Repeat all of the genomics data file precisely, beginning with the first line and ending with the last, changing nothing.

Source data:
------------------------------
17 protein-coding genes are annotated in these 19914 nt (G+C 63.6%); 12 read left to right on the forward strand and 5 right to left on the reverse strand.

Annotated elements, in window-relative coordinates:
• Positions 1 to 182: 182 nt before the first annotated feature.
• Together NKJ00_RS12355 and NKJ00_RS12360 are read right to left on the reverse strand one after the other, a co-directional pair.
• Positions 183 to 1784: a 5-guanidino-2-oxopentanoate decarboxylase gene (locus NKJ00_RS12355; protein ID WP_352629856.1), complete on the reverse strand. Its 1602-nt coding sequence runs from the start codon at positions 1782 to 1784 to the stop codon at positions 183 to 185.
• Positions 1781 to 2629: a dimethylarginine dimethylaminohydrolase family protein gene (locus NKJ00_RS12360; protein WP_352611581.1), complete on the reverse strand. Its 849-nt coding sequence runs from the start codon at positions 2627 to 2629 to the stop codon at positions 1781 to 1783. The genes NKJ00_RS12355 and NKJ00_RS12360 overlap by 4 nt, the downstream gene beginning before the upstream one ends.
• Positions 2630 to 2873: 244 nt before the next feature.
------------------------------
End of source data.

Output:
17 protein-coding genes are annotated in these 19914 nt (G+C 63.6%); 12 read left to right on the forward strand and 5 right to left on the reverse strand.

Annotated elements, in window-relative coordinates:
• Positions 1 to 182: 182 nt before the first annotated feature.
• Together NKJ00_RS12355 and NKJ00_RS12360 are read right to left on the reverse strand one after the other, a co-directional pair.
• Positions 183 to 1784: a 5-guanidino-2-oxopentanoate decarboxylase gene (locus NKJ00_RS12355; protein ID WP_352629856.1), complete on the reverse strand. Its 1602-nt coding sequence runs from the start codon at positions 1782 to 1784 to the stop codon at positions 183 to 185.
• Positions 1781 to 2629: a dimethylarginine dimethylaminohydrolase family protein gene (locus NKJ00_RS12360; protein WP_352611581.1), complete on the reverse strand. Its 849-nt coding sequence runs from the start codon at positions 2627 to 2629 to the stop codon at positions 1781 to 1783. The genes NKJ00_RS12355 and NKJ00_RS12360 overlap by 4 nt, the downstream gene beginning before the upstream one ends.
• Positions 2630 to 2873: 244 nt before the next feature.